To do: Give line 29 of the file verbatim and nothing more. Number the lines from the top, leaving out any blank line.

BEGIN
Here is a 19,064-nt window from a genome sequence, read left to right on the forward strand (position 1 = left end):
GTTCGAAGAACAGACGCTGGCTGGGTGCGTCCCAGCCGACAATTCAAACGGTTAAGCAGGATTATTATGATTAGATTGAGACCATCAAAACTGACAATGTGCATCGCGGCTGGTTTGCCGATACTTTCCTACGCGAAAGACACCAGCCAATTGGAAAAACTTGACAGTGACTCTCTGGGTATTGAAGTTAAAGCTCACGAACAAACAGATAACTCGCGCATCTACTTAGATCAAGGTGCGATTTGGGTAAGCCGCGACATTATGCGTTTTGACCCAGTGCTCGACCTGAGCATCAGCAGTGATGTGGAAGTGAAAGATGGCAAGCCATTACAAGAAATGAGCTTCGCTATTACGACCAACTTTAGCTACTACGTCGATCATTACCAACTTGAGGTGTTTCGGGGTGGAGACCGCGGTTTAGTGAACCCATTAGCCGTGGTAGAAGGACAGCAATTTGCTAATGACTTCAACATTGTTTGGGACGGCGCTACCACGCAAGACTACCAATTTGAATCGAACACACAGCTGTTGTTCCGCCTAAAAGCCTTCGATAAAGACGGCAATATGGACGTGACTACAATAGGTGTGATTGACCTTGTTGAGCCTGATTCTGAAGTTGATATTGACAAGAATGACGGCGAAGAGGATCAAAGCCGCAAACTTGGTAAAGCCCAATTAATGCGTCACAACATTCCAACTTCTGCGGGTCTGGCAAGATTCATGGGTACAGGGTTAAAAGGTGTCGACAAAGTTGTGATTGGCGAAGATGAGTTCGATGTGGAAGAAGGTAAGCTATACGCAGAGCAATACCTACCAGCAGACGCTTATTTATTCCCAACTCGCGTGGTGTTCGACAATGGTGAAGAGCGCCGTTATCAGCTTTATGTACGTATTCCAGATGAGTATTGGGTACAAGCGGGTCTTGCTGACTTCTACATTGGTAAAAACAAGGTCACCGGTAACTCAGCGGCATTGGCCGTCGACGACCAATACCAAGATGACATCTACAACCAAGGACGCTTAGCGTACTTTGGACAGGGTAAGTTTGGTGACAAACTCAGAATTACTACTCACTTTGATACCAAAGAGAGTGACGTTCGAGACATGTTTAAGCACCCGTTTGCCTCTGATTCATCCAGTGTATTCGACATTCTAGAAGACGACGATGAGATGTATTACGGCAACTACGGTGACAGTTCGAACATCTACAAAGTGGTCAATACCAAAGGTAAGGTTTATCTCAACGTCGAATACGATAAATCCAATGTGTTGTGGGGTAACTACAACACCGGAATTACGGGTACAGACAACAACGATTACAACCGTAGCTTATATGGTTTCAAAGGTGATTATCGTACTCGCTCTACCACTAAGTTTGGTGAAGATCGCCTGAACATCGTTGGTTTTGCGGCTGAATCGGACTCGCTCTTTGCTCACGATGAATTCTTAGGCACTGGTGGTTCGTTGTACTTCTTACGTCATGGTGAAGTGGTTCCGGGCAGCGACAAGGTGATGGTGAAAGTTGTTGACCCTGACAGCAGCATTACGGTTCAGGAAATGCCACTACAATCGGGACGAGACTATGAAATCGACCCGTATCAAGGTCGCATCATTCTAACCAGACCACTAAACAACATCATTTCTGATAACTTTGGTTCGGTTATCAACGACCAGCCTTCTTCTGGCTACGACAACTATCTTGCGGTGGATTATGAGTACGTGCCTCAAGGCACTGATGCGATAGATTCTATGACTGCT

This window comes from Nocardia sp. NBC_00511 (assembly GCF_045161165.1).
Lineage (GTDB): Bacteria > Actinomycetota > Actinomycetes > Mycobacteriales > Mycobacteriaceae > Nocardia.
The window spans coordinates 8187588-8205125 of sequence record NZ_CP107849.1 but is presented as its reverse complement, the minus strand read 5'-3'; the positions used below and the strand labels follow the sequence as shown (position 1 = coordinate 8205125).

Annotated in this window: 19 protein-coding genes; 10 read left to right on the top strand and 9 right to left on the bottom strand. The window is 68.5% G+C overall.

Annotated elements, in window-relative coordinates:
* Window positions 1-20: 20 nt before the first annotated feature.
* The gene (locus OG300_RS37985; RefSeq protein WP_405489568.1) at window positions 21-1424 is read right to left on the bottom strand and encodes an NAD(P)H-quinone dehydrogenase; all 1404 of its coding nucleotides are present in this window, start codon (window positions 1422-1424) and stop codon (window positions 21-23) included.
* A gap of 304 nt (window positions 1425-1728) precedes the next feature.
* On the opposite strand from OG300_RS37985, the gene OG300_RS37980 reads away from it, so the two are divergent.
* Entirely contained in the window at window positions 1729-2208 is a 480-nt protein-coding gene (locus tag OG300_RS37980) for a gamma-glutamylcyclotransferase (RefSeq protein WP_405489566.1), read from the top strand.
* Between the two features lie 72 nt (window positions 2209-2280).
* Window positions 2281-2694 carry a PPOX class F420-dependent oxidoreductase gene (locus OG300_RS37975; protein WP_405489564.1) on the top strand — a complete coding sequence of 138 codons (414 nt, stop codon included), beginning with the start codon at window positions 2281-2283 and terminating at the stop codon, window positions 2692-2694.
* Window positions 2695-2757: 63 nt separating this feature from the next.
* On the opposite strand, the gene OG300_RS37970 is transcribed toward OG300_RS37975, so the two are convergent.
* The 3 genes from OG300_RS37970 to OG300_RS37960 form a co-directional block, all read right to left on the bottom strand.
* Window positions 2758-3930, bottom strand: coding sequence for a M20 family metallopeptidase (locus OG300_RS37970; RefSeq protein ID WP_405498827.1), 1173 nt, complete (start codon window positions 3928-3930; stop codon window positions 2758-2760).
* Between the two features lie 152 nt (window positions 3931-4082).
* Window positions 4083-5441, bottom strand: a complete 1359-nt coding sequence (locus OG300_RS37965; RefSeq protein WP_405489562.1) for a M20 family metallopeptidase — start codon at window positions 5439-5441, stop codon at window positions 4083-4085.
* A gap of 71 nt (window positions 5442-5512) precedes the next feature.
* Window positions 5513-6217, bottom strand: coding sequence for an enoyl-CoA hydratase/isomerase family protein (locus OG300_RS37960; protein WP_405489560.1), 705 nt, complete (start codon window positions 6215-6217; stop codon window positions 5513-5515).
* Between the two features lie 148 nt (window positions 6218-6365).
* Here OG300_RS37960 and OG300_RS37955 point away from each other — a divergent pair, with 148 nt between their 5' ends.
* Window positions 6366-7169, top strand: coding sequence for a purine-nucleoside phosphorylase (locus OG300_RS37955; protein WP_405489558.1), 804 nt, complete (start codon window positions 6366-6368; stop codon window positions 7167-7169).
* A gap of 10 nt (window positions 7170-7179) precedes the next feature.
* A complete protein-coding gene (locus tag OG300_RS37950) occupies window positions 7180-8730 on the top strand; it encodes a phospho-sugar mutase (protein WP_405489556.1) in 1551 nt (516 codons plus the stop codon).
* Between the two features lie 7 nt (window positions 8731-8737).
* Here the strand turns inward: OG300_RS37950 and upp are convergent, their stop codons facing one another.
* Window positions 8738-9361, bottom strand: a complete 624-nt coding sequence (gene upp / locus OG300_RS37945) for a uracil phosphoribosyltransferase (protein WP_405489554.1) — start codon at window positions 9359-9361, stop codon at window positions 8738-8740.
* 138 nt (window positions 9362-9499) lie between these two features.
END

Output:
* Here the strand turns inward: OG300_RS37950 and upp are convergent, their stop codons facing one another.